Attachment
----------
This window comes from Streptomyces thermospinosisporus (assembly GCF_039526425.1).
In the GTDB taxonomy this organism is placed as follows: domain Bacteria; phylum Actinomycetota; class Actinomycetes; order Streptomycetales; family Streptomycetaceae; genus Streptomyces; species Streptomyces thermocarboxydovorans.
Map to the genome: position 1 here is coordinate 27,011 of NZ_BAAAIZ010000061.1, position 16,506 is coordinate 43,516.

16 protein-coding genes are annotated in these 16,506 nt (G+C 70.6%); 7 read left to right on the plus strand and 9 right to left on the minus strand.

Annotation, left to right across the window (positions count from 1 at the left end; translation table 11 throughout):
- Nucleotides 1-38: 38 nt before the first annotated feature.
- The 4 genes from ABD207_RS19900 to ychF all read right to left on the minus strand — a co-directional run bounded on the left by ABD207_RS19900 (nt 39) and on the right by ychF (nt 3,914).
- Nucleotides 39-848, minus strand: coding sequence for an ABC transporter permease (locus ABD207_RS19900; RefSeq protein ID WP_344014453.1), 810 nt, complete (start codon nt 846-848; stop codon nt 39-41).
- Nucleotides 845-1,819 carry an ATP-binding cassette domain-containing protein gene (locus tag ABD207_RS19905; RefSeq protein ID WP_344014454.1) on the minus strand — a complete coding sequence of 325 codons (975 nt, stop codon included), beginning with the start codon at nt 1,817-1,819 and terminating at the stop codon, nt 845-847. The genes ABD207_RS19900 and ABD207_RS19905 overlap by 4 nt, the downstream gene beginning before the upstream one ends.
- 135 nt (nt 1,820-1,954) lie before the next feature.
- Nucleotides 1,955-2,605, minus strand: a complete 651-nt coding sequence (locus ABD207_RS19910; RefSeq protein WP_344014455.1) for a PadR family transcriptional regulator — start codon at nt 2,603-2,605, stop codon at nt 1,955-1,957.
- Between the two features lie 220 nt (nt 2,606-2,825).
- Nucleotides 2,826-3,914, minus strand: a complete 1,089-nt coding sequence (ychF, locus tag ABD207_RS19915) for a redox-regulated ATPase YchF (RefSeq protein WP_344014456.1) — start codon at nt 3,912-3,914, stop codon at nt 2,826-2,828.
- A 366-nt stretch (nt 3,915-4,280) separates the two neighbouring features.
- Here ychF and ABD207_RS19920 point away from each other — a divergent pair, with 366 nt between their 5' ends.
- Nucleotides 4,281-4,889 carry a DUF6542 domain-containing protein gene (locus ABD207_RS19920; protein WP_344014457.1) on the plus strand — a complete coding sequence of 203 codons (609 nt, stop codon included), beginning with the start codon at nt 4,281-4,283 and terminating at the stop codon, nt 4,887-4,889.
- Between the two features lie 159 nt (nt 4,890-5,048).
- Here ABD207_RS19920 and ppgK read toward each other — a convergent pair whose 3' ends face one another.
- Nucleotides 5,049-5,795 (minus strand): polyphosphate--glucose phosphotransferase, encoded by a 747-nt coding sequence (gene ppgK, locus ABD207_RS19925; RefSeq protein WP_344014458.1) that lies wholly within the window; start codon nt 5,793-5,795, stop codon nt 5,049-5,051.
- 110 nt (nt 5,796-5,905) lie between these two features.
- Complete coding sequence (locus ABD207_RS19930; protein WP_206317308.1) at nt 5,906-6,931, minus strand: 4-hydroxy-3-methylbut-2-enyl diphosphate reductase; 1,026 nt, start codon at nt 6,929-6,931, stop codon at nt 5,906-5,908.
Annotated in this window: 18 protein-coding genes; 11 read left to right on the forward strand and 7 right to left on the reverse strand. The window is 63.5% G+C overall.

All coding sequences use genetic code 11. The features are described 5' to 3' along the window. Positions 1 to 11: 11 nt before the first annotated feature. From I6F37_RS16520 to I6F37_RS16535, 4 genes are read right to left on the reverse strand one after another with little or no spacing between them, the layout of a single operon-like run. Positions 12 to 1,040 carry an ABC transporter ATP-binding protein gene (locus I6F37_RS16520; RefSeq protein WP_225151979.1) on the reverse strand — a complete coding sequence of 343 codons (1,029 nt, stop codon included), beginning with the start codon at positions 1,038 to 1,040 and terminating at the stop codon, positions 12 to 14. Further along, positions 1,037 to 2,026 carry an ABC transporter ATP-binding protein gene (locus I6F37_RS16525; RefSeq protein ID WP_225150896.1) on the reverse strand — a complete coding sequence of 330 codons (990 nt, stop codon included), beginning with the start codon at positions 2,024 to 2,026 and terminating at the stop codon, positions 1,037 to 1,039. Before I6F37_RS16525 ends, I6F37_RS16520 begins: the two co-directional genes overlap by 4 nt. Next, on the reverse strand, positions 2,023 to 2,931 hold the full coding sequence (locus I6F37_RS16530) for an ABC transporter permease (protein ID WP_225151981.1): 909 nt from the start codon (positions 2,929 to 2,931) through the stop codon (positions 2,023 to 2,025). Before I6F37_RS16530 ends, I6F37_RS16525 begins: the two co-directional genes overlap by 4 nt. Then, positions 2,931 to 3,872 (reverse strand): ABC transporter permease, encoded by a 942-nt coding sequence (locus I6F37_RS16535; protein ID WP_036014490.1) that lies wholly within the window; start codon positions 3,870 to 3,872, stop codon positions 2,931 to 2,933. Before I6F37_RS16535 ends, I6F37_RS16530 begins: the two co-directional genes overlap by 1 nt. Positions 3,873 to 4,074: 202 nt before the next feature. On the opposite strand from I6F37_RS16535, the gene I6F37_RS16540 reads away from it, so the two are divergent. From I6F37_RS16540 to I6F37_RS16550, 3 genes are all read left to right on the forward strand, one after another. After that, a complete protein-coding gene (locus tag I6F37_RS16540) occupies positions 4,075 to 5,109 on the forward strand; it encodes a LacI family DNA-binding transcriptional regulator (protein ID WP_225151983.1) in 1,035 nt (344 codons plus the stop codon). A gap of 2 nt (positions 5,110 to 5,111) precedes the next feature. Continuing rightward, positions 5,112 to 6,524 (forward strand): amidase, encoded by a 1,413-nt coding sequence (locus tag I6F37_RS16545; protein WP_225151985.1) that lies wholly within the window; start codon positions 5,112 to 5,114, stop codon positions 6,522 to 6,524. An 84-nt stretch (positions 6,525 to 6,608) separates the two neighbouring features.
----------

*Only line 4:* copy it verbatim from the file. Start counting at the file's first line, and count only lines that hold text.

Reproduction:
16 protein-coding genes are annotated in these 16,506 nt (G+C 70.6%); 7 read left to right on the plus strand and 9 right to left on the minus strand.